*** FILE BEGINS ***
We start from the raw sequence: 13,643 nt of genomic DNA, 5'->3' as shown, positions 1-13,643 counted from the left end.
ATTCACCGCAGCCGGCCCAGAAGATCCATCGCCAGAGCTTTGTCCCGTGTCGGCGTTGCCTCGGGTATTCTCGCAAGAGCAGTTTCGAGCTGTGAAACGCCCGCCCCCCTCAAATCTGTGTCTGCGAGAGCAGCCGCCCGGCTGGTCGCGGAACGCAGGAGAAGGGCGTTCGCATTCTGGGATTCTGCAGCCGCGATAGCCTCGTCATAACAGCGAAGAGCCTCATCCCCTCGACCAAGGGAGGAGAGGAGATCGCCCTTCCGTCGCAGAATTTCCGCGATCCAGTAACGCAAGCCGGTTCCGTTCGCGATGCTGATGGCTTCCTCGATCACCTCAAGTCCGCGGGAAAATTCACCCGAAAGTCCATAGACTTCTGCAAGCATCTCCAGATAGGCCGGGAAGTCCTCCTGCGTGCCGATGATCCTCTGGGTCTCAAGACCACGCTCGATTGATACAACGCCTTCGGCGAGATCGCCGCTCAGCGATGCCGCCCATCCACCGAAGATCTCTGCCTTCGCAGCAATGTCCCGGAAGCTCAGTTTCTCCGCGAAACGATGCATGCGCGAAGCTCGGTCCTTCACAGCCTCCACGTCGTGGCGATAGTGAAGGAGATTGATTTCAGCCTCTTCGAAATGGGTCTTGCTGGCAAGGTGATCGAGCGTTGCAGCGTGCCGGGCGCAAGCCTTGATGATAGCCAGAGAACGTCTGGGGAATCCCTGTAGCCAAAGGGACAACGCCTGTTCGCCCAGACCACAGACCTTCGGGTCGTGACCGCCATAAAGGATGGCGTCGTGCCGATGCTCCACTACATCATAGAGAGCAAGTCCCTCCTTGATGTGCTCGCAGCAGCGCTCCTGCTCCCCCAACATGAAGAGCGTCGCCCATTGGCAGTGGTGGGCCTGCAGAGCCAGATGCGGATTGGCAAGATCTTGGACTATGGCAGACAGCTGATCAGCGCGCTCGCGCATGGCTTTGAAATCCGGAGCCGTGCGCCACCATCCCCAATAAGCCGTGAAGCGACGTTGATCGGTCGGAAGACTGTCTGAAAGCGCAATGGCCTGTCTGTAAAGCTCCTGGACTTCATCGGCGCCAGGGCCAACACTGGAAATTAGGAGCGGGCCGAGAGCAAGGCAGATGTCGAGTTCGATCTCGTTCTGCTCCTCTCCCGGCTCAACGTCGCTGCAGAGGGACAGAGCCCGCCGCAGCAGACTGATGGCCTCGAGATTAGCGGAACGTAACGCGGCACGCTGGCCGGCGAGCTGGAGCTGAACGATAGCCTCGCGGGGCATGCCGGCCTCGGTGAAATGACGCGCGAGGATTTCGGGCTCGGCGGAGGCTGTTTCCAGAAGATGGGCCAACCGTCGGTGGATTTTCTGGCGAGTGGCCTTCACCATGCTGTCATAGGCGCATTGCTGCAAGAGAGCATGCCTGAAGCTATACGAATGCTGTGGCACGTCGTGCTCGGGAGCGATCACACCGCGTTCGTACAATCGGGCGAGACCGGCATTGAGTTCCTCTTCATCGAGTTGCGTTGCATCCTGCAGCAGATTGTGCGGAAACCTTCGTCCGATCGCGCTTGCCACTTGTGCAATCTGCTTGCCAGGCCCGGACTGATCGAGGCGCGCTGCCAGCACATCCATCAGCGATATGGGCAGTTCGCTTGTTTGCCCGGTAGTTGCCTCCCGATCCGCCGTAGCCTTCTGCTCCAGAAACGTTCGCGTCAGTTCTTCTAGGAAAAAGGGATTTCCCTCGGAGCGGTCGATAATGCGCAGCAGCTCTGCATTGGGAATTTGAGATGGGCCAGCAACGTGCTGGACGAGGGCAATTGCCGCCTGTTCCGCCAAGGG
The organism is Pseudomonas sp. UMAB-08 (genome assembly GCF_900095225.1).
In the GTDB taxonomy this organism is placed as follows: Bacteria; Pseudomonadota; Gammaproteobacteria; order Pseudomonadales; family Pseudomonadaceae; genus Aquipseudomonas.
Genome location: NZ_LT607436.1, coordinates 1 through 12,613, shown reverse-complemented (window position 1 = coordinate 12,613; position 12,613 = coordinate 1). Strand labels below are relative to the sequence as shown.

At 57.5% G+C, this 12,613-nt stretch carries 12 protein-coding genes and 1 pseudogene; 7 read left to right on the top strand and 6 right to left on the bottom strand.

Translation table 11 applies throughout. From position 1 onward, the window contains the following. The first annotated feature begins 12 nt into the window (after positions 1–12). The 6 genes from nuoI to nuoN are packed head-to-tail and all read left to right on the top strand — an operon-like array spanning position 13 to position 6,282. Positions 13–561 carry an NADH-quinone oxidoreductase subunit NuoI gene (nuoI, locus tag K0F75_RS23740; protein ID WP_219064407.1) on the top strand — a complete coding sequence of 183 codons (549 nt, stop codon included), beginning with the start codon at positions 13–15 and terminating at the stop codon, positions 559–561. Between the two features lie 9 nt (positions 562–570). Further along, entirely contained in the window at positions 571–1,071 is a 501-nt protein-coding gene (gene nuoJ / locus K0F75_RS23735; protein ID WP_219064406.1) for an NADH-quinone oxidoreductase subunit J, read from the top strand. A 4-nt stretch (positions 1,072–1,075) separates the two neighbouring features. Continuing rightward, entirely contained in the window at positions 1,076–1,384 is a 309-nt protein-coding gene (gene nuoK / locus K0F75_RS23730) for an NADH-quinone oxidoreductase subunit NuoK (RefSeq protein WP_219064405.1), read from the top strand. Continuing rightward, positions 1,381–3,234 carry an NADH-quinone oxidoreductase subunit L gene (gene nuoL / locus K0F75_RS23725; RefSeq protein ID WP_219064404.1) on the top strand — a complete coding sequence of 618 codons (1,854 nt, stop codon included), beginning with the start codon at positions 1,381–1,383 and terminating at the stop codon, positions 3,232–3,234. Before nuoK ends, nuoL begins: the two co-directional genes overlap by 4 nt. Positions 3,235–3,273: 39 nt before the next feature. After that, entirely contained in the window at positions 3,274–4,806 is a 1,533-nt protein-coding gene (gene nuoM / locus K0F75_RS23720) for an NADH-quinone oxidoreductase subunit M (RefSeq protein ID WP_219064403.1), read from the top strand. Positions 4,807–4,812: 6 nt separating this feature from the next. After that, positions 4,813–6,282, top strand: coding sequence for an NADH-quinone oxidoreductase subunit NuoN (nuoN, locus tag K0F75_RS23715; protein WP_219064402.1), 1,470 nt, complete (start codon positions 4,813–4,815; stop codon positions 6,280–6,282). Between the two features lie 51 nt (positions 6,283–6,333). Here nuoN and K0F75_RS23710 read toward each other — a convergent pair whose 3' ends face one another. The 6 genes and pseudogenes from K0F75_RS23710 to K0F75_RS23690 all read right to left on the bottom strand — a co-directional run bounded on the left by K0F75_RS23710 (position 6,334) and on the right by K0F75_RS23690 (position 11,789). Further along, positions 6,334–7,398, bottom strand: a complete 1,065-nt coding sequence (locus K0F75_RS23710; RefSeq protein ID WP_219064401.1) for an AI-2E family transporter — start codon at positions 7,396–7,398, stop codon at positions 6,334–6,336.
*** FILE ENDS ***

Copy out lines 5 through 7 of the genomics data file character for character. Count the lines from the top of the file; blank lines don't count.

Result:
Genome location: NZ_LT607436.1, coordinates 1 through 12,613, shown reverse-complemented (window position 1 = coordinate 12,613; position 12,613 = coordinate 1). Strand labels below are relative to the sequence as shown.

At 57.5% G+C, this 12,613-nt stretch carries 12 protein-coding genes and 1 pseudogene; 7 read left to right on the top strand and 6 right to left on the bottom strand.

Translation table 11 applies throughout. From position 1 onward, the window contains the following. The first annotated feature begins 12 nt into the window (after positions 1–12). The 6 genes from nuoI to nuoN are packed head-to-tail and all read left to right on the top strand — an operon-like array spanning position 13 to position 6,282. Positions 13–561 carry an NADH-quinone oxidoreductase subunit NuoI gene (nuoI, locus tag K0F75_RS23740; protein ID WP_219064407.1) on the top strand — a complete coding sequence of 183 codons (549 nt, stop codon included), beginning with the start codon at positions 13–15 and terminating at the stop codon, positions 559–561. Between the two features lie 9 nt (positions 562–570). Further along, entirely contained in the window at positions 571–1,071 is a 501-nt protein-coding gene (gene nuoJ / locus K0F75_RS23735; protein ID WP_219064406.1) for an NADH-quinone oxidoreductase subunit J, read from the top strand. A 4-nt stretch (positions 1,072–1,075) separates the two neighbouring features. Continuing rightward, entirely contained in the window at positions 1,076–1,384 is a 309-nt protein-coding gene (gene nuoK / locus K0F75_RS23730) for an NADH-quinone oxidoreductase subunit NuoK (RefSeq protein WP_219064405.1), read from the top strand. Continuing rightward, positions 1,381–3,234 carry an NADH-quinone oxidoreductase subunit L gene (gene nuoL / locus K0F75_RS23725; RefSeq protein ID WP_219064404.1) on the top strand — a complete coding sequence of 618 codons (1,854 nt, stop codon included), beginning with the start codon at positions 1,381–1,383 and terminating at the stop codon, positions 3,232–3,234. Before nuoK ends, nuoL begins: the two co-directional genes overlap by 4 nt. Positions 3,235–3,273: 39 nt before the next feature. After that, entirely contained in the window at positions 3,274–4,806 is a 1,533-nt protein-coding gene (gene nuoM / locus K0F75_RS23720) for an NADH-quinone oxidoreductase subunit M (RefSeq protein ID WP_219064403.1), read from the top strand. Positions 4,807–4,812: 6 nt separating this feature from the next. After that, positions 4,813–6,282, top strand: coding sequence for an NADH-quinone oxidoreductase subunit NuoN (nuoN, locus tag K0F75_RS23715; protein WP_219064402.1), 1,470 nt, complete (start codon positions 4,813–4,815; stop codon positions 6,280–6,282). Between the two features lie 51 nt (positions 6,283–6,333). Here nuoN and K0F75_RS23710 read toward each other — a convergent pair whose 3' ends face one another. The 6 genes and pseudogenes from K0F75_RS23710 to K0F75_RS23690 all read right to left on the bottom strand — a co-directional run bounded on the left by K0F75_RS23710 (position 6,334) and on the right by K0F75_RS23690 (position 11,789). Further along, positions 6,334–7,398, bottom strand: a complete 1,065-nt coding sequence (locus K0F75_RS23710; RefSeq protein ID WP_219064401.1) for an AI-2E family transporter — start codon at positions 7,396–7,398, stop codon at positions 6,334–6,336.